{[ promptMessage ]}

Bookmark it

{[ promptMessage ]}

Lec4 - Physics 101 Today Chapter 5 Newtons Third Law First...

Info icon This preview shows pages 1–9. Sign up to view the full content.

View Full Document Right Arrow Icon
Physics 101 Today Chapter 5: Newton’s Third Law
Image of page 1

Info icon This preview has intentionally blurred sections. Sign up to view the full version.

View Full Document Right Arrow Icon
First, let’s clarify notion of a force : Previously defined force as a push or pull. Better to think of force as an interaction between two objects. Eg. I push on the table, it pushes back on me with an equal and opposite force on me. If on ice (no friction), I’d slide backwards. This force pair constitutes a single interaction. (More egs very soon) You can’t push anything without it pushing back on you ! Whenever one object exerts a force on a second object, the second object exerts an equal and opposite force on the first. Newton’s 3 rd Law - often called “ action-reaction
Image of page 2
Eg. Leaning against a wall. You push against the wall. The wall is also pushing on you, equally hard – normal/support force. Now place a piece of paper between the wall and hand. Push on it – it doesn’t accelerate must be zero net force. The wall is pushing equally as hard (normal force) on the paper in the opposite direction to your hand, resulting in zero Fnet . This is more evident when hold a balloon against the wall – it is squashed on both sides.
Image of page 3

Info icon This preview has intentionally blurred sections. Sign up to view the full version.

View Full Document Right Arrow Icon
Eg. You pull on a cart. It accelerates. The cart pulls back on you (you feel the rope get tighter). Can call your pull the “action” and cart’s pull the “reaction”. Or, the other way around. Newton’s 3 rd law means that forces always come in action-reaction pairs . It doesn’t matter which is called the action and which is called the reaction. Note: Action-reaction pairs never act on the same object
Image of page 4
Examples of action-reaction force pairs In fact it is the road’s push that makes the car go forward. Same when we walk – push on floor, floor pushes us forward. (These forces are frictional). Fun Demo : blow up a balloon and release it. Same principle as rocket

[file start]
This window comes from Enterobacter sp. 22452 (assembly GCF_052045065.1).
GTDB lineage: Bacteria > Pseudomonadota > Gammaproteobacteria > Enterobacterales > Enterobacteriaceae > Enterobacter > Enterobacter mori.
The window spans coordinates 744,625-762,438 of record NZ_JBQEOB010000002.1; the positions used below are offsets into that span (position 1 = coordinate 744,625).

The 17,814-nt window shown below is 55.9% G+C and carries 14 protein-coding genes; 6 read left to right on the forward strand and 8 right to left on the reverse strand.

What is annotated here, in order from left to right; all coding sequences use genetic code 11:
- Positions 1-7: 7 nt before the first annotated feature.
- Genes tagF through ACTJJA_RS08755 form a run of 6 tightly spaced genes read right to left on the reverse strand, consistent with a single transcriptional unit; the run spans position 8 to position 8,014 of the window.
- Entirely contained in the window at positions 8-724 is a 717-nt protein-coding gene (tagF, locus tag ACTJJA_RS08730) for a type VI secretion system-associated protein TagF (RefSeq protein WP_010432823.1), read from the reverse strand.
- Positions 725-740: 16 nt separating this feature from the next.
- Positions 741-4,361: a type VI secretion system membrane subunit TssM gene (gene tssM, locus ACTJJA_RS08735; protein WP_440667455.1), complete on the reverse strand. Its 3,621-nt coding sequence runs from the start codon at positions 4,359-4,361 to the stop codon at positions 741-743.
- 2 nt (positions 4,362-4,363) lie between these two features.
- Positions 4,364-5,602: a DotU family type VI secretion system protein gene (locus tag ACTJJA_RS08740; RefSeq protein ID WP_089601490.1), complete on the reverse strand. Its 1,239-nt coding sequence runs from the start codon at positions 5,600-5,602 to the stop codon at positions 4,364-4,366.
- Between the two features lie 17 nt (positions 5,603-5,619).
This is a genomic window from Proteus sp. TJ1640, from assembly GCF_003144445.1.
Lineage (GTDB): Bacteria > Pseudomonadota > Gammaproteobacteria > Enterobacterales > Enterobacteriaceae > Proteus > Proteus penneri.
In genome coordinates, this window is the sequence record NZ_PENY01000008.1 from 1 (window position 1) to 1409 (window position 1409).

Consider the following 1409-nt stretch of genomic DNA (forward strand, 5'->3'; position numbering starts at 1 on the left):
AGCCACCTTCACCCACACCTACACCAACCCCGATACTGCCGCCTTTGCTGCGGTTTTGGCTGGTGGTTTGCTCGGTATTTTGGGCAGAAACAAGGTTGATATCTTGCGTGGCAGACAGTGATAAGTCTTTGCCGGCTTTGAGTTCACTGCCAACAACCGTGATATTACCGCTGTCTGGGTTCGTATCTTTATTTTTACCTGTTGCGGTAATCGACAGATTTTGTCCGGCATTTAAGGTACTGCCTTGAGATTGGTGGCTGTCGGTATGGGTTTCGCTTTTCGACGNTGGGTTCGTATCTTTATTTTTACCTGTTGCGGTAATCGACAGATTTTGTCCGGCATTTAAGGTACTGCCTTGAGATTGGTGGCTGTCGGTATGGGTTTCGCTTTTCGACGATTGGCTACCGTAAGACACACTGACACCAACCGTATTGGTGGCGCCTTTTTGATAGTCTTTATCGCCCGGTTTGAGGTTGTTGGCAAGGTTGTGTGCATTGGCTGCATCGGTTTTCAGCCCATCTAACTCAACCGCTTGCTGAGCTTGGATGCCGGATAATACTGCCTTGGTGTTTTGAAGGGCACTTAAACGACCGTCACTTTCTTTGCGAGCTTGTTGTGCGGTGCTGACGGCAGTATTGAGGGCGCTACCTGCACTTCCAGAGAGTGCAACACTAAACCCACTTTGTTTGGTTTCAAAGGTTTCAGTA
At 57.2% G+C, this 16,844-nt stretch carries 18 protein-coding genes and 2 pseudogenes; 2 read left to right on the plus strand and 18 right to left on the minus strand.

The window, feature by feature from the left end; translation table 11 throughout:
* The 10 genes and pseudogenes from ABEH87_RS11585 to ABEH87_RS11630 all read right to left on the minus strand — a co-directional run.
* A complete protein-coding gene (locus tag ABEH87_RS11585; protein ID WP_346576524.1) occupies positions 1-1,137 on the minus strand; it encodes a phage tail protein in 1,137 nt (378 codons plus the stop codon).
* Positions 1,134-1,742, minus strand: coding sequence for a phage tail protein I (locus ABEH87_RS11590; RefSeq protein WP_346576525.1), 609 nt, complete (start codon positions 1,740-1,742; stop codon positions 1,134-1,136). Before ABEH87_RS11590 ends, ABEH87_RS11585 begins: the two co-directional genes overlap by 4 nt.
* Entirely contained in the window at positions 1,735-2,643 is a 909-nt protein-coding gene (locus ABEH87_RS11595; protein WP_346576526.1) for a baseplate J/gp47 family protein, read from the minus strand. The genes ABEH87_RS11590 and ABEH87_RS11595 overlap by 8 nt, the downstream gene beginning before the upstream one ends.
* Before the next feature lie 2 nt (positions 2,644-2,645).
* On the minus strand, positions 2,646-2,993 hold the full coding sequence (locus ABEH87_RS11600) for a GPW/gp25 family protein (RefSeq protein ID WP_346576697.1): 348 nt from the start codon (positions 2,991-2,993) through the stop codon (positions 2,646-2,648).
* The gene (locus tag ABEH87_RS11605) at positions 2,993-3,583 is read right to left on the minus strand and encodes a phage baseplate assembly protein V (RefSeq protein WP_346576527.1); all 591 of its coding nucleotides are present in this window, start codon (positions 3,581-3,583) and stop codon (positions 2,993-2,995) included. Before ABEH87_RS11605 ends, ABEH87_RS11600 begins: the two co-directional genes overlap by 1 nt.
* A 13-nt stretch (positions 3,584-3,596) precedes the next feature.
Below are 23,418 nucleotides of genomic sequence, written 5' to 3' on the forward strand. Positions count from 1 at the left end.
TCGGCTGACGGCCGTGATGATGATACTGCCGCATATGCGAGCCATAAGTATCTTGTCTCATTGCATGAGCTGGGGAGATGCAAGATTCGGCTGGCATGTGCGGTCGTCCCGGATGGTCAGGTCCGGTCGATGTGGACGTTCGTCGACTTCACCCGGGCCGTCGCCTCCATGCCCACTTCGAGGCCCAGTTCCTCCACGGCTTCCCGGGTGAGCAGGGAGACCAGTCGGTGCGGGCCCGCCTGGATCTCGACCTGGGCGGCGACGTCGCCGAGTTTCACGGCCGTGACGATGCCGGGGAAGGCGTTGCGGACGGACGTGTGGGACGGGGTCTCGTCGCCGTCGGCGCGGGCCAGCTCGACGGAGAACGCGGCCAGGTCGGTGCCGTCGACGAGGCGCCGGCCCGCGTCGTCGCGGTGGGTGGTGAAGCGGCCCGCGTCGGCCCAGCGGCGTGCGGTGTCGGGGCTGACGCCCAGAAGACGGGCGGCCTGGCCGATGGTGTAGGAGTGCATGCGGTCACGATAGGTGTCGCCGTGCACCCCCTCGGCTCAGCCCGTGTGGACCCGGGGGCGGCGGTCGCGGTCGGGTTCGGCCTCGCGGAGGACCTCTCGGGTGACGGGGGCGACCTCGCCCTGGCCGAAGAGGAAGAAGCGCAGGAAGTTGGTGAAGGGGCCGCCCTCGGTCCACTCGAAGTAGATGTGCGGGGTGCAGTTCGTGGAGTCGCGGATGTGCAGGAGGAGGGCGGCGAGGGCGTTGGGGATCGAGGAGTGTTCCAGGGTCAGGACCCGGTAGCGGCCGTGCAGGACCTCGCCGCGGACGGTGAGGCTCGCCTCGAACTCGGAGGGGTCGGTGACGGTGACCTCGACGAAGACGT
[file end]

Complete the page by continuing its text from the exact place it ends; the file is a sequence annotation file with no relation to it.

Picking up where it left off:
Image of page 5

Info icon This preview has intentionally blurred sections. Sign up to view the full version.

View Full Document Right Arrow Icon
Clicker Question What is the reaction force to a bat striking a ball? A) the ball’s hit on the bat B) the muscular effort in the player’s arm C) the friction force between the ground and the player’s feet D) gravity E) None of these Answer: A Note that we could call either the action and the other the reaction – it doesn’t matter which one is which.
Image of page 6
Another Question What are the action-reaction pairs once the ball is in the air? First note there are two interactions: (i) one with the earth’s gravity and (ii) the other with the air. (i) Action: Earth pulls down on ball (weight) Reaction: ball pulls up on Earth. (ii) Action: Air pushes ball backwards (air resistance) Reaction: Ball pushes air forwards
Image of page 7

Info icon This preview has intentionally blurred sections. Sign up to view the full version.

View Full Document Right Arrow Icon
Clicker Question Answer C: They act on different objects .
Image of page 8
Image of page 9
This is the end of the preview. Sign up to access the rest of the document.

{[ snackBarMessage ]}

What students are saying

  • Left Quote Icon

    As a current student on this bumpy collegiate pathway, I stumbled upon Course Hero, where I can find study resources for nearly all my courses, get online help from tutors 24/7, and even share my old projects, papers, and lecture notes with other students.

    Student Picture

    Kiran Temple University Fox School of Business ‘17, Course Hero Intern

  • Left Quote Icon

    I cannot even describe how much Course Hero helped me this summer. It’s truly become something I can always rely on and help me. In the end, I was not only able to survive summer classes, but I was able to thrive thanks to Course Hero.

    Student Picture

    Dana University of Pennsylvania ‘17, Course Hero Intern

  • Left Quote Icon

    The ability to access any university’s resources through Course Hero proved invaluable in my case. I was behind on Tulane coursework and actually used UCLA’s materials to help me move forward and get everything together on time.

    Student Picture

    Jill Tulane University ‘16, Course Hero Intern